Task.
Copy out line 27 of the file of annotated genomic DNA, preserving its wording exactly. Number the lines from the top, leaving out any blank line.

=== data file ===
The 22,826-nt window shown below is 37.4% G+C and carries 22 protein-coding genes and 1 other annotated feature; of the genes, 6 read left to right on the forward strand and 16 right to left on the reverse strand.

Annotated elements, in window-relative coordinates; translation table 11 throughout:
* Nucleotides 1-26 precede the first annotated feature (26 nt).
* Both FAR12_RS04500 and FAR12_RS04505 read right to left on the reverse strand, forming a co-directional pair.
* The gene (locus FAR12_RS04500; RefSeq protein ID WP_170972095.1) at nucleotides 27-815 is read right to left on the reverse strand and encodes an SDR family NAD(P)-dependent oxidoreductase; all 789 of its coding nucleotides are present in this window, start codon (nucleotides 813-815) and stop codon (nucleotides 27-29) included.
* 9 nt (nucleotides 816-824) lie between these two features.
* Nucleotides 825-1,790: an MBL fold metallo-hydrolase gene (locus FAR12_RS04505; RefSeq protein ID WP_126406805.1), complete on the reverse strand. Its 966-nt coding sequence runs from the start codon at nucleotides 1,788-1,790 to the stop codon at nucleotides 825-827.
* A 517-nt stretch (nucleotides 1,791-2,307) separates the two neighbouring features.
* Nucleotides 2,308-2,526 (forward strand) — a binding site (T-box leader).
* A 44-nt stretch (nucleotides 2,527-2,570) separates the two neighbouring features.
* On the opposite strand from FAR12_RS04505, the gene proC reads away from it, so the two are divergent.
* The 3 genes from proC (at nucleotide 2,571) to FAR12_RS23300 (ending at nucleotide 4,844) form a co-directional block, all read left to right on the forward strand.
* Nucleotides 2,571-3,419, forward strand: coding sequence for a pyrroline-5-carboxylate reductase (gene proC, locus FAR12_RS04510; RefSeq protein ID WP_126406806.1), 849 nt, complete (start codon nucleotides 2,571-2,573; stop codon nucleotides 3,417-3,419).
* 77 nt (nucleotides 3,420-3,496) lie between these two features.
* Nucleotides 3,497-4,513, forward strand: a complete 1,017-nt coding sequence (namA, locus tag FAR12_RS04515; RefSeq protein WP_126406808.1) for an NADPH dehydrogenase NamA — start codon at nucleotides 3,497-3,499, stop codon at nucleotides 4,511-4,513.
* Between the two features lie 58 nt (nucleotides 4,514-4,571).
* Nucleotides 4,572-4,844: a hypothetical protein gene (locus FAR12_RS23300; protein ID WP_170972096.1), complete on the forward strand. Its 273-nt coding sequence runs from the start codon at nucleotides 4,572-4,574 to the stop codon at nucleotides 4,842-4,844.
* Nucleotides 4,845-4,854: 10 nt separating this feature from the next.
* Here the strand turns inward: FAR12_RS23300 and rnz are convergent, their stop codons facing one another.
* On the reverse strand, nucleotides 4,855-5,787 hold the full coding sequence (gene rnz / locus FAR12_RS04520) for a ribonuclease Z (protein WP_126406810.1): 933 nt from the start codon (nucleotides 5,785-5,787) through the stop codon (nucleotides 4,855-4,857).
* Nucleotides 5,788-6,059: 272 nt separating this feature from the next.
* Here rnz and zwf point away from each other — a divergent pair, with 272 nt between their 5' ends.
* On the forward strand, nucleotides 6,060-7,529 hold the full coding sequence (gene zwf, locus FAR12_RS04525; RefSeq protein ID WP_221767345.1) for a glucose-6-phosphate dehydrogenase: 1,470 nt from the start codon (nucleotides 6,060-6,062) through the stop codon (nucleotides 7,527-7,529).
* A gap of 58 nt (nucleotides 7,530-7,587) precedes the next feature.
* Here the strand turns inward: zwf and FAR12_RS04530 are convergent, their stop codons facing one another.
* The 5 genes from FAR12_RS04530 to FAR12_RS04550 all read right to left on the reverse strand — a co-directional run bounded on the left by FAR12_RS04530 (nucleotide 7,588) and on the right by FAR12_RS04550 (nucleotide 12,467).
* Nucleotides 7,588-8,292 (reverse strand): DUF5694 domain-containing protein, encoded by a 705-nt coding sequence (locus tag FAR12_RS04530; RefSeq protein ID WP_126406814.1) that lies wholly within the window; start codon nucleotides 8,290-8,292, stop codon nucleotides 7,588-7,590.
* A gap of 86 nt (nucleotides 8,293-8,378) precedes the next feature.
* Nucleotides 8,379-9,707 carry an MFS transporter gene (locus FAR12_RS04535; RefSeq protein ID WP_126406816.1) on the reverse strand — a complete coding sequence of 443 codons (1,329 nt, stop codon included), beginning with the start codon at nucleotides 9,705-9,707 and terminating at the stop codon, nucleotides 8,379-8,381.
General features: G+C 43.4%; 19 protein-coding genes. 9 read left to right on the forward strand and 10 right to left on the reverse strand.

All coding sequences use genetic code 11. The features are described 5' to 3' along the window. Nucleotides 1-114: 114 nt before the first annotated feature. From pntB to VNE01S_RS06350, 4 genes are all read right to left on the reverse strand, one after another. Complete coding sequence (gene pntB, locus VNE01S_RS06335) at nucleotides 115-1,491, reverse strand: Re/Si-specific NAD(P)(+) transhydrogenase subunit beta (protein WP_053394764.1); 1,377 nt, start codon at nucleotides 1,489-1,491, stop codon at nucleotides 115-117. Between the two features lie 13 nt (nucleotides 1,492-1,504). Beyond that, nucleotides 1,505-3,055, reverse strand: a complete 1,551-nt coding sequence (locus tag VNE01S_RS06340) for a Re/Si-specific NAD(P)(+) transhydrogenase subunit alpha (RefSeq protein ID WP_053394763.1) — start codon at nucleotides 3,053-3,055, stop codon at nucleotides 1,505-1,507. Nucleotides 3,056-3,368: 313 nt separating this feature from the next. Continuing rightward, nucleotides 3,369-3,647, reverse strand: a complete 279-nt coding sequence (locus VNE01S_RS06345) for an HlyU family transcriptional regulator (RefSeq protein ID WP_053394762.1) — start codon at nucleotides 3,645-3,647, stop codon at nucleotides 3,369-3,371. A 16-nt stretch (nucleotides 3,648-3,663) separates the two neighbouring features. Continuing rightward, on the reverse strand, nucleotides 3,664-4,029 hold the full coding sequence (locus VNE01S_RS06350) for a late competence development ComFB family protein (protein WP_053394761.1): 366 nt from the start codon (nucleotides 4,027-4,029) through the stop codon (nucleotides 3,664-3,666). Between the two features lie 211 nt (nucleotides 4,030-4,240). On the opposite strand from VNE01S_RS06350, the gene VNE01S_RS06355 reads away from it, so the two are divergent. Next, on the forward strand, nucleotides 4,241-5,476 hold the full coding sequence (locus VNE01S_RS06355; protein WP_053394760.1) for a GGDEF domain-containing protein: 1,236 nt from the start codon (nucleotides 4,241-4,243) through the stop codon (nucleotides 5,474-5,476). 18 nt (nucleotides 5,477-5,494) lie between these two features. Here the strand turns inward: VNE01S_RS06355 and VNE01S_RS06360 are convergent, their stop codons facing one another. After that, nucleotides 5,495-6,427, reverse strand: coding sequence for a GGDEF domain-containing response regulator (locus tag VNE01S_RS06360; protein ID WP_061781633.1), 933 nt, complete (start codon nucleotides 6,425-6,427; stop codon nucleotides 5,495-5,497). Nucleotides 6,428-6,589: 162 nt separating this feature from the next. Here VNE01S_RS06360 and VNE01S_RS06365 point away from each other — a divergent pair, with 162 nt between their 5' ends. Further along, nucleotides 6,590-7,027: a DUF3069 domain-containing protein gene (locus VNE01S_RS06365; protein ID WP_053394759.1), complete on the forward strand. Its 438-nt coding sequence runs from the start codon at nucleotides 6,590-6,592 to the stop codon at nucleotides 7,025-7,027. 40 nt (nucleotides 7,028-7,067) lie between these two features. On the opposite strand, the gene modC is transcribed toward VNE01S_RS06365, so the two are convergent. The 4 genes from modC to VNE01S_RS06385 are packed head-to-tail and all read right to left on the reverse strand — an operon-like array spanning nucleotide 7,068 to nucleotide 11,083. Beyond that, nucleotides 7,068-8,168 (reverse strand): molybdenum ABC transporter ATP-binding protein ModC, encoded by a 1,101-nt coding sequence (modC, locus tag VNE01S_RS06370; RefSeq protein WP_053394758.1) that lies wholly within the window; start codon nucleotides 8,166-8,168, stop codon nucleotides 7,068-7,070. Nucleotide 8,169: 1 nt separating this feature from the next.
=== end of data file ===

* Nucleotides 7,588-8,292 (reverse strand): DUF5694 domain-containing protein, encoded by a 705-nt coding sequence (locus tag FAR12_RS04530; RefSeq protein ID WP_126406814.1) that lies wholly within the window; start codon nucleotides 8,290-8,292, stop codon nucleotides 7,588-7,590.